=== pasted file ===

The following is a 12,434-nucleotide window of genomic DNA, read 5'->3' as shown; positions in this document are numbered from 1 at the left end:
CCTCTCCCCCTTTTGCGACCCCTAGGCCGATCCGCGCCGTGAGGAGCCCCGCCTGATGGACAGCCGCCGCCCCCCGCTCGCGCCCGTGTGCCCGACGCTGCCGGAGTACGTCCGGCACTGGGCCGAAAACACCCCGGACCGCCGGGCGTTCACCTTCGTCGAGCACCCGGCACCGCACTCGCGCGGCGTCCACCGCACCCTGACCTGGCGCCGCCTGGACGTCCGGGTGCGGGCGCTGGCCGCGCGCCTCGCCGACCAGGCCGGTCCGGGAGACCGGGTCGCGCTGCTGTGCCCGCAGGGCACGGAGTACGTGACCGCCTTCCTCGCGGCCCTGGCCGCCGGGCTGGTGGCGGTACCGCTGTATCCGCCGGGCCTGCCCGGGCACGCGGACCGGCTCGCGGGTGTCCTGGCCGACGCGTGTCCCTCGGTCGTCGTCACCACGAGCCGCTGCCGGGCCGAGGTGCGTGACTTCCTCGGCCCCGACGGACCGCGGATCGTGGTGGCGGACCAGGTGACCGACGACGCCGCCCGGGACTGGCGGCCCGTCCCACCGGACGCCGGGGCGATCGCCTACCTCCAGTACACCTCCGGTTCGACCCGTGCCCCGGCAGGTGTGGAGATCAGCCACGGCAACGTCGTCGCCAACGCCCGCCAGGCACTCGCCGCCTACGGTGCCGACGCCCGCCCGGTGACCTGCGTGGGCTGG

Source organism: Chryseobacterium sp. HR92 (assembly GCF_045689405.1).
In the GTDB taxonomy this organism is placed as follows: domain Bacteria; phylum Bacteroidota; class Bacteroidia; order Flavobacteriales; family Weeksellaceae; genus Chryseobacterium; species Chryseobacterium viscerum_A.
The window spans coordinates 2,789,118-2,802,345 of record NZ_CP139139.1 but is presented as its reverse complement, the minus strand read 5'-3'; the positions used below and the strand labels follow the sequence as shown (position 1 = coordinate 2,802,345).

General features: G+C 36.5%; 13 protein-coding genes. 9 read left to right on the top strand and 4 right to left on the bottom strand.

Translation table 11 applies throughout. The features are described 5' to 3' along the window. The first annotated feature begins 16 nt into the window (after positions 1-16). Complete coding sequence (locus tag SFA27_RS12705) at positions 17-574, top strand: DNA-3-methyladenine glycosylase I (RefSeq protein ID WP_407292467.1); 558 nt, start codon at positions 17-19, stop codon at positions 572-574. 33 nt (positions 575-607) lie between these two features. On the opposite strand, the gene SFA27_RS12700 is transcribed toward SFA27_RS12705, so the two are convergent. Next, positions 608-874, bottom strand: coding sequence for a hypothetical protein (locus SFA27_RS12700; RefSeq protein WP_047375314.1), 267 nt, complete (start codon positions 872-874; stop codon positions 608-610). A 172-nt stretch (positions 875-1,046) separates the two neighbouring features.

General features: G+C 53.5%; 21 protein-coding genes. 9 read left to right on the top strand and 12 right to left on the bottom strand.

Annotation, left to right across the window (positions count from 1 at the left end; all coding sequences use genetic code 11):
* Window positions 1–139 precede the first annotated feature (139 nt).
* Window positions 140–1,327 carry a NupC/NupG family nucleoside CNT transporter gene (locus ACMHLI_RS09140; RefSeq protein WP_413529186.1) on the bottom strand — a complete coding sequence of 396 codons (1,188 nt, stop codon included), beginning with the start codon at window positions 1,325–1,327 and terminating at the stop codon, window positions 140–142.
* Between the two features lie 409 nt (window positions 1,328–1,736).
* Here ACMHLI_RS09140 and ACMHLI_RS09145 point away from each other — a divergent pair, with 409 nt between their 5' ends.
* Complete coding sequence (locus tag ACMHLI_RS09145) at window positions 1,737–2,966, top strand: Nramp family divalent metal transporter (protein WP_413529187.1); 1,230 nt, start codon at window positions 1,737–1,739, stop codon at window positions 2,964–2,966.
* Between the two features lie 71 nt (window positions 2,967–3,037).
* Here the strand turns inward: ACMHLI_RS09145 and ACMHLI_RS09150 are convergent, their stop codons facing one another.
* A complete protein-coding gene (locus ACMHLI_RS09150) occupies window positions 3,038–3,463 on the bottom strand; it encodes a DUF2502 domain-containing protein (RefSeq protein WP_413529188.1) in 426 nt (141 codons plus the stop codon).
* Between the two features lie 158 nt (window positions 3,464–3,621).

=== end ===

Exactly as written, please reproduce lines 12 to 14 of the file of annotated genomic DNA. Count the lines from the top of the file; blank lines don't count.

* Between the two features lie 409 nt (window positions 1,328–1,736).
* Here ACMHLI_RS09140 and ACMHLI_RS09145 point away from each other — a divergent pair, with 409 nt between their 5' ends.
* Complete coding sequence (locus tag ACMHLI_RS09145) at window positions 1,737–2,966, top strand: Nramp family divalent metal transporter (protein WP_413529187.1); 1,230 nt, start codon at window positions 1,737–1,739, stop codon at window positions 2,964–2,966.